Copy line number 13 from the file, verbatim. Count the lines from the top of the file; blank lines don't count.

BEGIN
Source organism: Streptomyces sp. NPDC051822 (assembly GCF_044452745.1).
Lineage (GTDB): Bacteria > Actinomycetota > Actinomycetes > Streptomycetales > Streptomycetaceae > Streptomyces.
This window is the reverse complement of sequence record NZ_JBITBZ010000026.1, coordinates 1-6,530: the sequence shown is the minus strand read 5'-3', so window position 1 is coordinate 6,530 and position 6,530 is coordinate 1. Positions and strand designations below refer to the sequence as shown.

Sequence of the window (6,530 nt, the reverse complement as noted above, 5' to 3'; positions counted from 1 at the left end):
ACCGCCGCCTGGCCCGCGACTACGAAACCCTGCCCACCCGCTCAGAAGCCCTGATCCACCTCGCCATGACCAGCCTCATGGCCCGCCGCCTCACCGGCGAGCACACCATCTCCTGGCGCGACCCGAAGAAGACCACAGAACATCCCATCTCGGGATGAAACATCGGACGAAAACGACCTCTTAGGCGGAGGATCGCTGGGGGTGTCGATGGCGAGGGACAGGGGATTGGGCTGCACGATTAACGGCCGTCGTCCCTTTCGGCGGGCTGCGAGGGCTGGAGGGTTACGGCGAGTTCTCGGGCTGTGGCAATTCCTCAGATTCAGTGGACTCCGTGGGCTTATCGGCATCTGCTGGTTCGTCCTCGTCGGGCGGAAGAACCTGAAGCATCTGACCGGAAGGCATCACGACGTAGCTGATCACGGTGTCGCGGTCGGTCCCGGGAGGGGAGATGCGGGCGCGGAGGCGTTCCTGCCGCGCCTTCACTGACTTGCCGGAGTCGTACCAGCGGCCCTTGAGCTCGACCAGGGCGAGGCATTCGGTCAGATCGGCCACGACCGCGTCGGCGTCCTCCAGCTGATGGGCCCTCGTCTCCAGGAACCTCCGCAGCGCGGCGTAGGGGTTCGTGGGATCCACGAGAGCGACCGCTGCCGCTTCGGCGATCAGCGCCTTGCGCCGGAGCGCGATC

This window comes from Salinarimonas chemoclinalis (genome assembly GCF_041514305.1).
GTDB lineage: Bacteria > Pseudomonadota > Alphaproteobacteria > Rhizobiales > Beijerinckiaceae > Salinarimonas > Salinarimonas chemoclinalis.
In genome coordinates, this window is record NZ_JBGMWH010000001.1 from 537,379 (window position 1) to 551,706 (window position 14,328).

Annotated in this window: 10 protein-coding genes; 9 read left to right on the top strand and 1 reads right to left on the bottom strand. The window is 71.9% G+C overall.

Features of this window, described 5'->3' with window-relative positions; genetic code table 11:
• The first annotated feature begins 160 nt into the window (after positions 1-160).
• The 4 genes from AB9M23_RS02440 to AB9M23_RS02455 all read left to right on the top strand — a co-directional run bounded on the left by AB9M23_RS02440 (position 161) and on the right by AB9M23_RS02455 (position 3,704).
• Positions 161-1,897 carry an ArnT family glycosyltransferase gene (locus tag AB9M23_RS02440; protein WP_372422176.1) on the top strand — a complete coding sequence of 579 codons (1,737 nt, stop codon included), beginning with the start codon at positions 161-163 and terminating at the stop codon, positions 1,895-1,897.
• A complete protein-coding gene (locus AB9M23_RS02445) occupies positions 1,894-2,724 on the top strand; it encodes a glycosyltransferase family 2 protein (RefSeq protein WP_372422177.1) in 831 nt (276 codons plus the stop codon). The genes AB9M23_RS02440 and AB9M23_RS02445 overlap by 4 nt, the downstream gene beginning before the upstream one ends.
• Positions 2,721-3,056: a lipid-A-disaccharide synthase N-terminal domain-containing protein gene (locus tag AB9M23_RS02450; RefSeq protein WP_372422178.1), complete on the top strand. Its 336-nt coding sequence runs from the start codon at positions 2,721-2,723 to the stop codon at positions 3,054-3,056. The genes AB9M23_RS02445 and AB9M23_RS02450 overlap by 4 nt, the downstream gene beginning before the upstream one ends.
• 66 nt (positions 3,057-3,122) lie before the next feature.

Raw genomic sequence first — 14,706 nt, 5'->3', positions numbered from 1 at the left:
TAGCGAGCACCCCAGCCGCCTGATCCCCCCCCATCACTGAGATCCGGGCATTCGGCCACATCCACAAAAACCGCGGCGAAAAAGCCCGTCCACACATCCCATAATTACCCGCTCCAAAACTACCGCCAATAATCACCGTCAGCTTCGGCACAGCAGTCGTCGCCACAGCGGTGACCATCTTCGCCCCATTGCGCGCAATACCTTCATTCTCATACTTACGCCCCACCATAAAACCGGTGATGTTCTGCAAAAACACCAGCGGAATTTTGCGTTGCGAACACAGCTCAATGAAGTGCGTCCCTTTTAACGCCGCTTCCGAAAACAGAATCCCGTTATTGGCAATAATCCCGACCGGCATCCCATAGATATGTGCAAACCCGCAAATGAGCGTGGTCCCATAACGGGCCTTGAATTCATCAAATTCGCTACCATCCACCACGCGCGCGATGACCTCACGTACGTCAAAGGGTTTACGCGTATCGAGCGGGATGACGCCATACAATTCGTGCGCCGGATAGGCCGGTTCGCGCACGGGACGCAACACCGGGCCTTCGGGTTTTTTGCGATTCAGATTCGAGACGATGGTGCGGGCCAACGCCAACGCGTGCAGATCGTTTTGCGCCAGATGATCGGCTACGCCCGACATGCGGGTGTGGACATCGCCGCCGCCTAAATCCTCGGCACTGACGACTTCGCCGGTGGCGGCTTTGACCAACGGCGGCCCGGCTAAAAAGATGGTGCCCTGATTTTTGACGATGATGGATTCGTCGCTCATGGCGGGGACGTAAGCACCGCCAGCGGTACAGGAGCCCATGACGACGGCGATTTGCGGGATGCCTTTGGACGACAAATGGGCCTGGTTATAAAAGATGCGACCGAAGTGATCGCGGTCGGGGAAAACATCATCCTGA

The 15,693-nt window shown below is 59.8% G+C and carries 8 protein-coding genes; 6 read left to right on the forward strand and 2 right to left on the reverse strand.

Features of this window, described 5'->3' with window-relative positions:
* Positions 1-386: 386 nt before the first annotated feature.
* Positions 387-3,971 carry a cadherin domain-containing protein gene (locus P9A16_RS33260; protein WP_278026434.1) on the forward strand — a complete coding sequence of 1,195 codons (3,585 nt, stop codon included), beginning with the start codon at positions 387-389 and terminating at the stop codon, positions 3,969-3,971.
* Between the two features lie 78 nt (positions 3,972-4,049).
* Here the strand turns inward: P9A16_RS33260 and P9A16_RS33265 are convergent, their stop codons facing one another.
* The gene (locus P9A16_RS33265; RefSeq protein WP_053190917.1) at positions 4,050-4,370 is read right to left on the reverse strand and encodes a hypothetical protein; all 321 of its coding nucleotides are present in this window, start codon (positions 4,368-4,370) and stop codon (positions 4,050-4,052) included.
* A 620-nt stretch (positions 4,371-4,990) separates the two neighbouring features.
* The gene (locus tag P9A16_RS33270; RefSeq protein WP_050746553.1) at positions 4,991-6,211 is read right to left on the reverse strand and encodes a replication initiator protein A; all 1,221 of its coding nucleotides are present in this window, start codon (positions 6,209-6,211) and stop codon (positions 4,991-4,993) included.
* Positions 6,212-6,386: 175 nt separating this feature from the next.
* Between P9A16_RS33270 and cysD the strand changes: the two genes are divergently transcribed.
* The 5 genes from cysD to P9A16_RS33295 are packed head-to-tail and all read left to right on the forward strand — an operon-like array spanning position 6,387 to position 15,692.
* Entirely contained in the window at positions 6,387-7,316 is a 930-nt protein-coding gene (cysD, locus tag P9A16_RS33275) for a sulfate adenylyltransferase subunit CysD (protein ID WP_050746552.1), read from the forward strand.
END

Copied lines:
• Positions 161-1,897 carry an ArnT family glycosyltransferase gene (locus tag AB9M23_RS02440; protein WP_372422176.1) on the top strand — a complete coding sequence of 579 codons (1,737 nt, stop codon included), beginning with the start codon at positions 161-163 and terminating at the stop codon, positions 1,895-1,897.